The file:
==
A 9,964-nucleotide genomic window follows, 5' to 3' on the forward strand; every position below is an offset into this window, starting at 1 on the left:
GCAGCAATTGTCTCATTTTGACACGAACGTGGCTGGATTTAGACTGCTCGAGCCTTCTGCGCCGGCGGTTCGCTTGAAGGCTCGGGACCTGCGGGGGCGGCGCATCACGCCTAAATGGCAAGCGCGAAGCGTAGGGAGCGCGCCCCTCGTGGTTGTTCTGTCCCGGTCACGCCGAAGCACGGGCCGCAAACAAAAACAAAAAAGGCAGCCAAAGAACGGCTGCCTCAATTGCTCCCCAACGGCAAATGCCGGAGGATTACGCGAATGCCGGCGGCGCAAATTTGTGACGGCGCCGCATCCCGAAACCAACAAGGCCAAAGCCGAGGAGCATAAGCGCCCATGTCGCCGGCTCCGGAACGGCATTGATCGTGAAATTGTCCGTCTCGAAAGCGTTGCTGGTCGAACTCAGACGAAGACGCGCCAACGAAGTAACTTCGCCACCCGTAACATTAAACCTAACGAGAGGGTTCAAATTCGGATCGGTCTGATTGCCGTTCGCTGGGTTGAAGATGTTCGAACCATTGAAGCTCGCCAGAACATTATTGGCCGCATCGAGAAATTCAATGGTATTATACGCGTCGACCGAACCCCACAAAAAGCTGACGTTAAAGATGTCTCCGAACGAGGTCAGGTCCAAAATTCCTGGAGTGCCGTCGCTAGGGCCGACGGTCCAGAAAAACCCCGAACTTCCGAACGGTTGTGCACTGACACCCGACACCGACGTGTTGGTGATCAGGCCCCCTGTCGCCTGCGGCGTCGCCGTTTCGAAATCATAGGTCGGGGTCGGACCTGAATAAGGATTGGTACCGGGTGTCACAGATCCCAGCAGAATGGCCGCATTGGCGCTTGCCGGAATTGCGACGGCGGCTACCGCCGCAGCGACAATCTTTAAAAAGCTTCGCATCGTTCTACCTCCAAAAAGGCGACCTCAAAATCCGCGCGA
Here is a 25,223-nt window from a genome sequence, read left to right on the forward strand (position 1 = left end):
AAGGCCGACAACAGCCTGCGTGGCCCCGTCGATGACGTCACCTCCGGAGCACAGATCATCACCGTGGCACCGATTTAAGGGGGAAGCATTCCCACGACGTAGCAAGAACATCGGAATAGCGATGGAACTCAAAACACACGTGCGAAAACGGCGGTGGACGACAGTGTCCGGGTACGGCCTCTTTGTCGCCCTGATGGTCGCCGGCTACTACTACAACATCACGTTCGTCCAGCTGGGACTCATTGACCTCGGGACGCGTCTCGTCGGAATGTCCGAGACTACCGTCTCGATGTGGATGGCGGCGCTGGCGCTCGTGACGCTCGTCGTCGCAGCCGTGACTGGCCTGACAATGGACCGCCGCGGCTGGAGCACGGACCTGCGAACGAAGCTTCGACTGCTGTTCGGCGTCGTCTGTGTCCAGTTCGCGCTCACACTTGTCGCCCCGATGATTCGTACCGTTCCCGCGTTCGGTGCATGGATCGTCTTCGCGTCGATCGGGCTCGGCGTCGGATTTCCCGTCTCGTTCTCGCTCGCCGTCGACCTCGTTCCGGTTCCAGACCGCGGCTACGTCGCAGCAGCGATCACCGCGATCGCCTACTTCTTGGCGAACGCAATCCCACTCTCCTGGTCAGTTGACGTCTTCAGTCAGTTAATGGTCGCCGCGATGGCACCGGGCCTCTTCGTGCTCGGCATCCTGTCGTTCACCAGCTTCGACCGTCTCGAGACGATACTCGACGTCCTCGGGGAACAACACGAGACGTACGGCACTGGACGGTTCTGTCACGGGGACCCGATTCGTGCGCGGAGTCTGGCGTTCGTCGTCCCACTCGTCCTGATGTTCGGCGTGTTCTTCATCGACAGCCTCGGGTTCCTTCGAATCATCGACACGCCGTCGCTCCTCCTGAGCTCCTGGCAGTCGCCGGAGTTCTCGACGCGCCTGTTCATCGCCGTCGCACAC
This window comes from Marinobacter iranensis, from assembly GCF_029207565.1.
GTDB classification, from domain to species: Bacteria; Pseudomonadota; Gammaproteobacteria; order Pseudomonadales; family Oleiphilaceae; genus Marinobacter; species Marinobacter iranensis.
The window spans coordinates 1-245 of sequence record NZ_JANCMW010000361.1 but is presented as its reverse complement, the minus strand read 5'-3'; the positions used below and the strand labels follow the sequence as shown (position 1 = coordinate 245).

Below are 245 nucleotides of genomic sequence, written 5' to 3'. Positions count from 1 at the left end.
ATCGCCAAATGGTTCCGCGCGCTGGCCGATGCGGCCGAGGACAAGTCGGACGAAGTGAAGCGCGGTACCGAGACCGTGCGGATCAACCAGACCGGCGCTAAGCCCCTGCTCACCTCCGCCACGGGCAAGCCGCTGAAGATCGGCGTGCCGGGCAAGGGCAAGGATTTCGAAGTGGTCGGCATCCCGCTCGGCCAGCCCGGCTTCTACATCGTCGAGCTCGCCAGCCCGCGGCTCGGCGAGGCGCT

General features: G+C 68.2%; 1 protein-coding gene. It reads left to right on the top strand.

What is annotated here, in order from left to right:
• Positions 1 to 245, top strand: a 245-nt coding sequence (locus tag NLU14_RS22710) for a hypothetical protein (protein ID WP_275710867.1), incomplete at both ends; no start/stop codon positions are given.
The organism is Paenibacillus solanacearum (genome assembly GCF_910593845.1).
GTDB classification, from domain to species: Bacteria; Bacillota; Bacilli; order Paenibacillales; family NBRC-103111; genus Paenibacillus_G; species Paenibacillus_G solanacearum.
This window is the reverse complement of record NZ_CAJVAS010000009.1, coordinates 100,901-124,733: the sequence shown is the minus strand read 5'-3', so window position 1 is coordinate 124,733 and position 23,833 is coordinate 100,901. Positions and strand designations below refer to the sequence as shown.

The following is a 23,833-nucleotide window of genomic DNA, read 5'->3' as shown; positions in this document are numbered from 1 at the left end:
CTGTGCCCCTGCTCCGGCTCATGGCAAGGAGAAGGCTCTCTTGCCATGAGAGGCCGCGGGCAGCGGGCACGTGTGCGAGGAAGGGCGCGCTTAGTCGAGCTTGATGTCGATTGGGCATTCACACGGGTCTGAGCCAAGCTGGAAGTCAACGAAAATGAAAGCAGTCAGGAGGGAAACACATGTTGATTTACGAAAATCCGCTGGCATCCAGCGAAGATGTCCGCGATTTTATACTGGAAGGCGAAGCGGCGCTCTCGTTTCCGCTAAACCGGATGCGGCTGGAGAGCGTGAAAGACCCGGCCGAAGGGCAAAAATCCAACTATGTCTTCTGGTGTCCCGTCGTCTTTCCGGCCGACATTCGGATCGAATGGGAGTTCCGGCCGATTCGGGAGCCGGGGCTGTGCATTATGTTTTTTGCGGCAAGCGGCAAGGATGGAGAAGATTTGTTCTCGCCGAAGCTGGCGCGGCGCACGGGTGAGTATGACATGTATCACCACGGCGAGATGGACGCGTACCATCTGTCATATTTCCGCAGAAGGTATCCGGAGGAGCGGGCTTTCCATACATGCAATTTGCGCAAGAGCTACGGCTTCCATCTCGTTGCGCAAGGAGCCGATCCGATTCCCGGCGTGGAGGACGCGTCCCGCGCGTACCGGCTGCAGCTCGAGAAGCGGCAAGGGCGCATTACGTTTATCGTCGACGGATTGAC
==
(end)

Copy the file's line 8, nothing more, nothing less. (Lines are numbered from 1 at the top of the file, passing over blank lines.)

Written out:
Below are 245 nucleotides of genomic sequence, written 5' to 3'. Positions count from 1 at the left end.